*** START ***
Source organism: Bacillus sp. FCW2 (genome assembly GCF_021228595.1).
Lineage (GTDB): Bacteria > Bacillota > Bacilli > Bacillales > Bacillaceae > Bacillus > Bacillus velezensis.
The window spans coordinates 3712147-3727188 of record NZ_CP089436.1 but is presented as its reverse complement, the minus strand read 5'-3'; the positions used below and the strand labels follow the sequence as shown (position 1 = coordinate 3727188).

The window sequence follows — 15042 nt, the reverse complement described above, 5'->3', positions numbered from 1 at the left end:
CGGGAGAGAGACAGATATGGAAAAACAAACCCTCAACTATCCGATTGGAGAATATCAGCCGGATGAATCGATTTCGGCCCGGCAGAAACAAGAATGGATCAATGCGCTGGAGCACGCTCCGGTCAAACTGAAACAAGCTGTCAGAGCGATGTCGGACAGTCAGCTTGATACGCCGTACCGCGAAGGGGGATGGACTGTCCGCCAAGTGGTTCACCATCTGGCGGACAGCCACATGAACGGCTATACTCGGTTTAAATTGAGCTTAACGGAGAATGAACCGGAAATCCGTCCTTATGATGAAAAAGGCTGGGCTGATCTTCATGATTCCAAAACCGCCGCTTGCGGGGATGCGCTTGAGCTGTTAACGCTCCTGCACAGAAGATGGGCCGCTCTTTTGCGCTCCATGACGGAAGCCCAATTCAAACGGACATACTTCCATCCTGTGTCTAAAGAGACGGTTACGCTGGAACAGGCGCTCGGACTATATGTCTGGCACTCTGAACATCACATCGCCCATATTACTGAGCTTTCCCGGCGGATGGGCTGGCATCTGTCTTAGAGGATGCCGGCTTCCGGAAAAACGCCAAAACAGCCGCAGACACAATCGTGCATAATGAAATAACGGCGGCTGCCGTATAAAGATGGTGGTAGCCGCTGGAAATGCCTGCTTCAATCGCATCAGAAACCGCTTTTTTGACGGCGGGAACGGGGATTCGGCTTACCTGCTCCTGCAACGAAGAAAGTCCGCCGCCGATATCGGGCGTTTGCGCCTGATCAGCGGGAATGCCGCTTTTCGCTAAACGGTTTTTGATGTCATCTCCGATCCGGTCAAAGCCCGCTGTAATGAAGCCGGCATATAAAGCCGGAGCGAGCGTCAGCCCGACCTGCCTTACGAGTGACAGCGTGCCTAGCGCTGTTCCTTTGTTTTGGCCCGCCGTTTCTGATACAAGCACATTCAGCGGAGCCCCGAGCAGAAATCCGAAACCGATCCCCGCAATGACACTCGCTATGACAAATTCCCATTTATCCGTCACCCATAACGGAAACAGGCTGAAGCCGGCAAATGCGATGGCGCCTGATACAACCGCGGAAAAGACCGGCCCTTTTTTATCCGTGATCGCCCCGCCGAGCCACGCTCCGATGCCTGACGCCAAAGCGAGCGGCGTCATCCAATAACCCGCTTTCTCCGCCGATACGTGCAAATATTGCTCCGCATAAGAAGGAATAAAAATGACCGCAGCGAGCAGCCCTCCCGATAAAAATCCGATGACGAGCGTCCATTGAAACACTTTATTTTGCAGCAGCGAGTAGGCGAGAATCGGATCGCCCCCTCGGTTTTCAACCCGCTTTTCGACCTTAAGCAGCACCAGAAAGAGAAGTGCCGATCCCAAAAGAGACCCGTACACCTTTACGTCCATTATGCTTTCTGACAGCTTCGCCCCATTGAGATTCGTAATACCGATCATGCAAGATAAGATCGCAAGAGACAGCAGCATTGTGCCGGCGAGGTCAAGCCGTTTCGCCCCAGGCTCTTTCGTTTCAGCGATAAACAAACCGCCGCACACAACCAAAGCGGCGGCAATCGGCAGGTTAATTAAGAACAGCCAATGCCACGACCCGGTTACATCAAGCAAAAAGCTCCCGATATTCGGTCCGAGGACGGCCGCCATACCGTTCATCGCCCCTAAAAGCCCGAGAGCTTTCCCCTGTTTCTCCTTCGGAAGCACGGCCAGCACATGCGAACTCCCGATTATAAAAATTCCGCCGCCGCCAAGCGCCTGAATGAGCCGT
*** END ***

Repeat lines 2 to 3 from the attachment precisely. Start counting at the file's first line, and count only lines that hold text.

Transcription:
Lineage (GTDB): Bacteria > Bacillota > Bacilli > Bacillales > Bacillaceae > Bacillus > Bacillus velezensis.
The window spans coordinates 3712147-3727188 of record NZ_CP089436.1 but is presented as its reverse complement, the minus strand read 5'-3'; the positions used below and the strand labels follow the sequence as shown (position 1 = coordinate 3727188).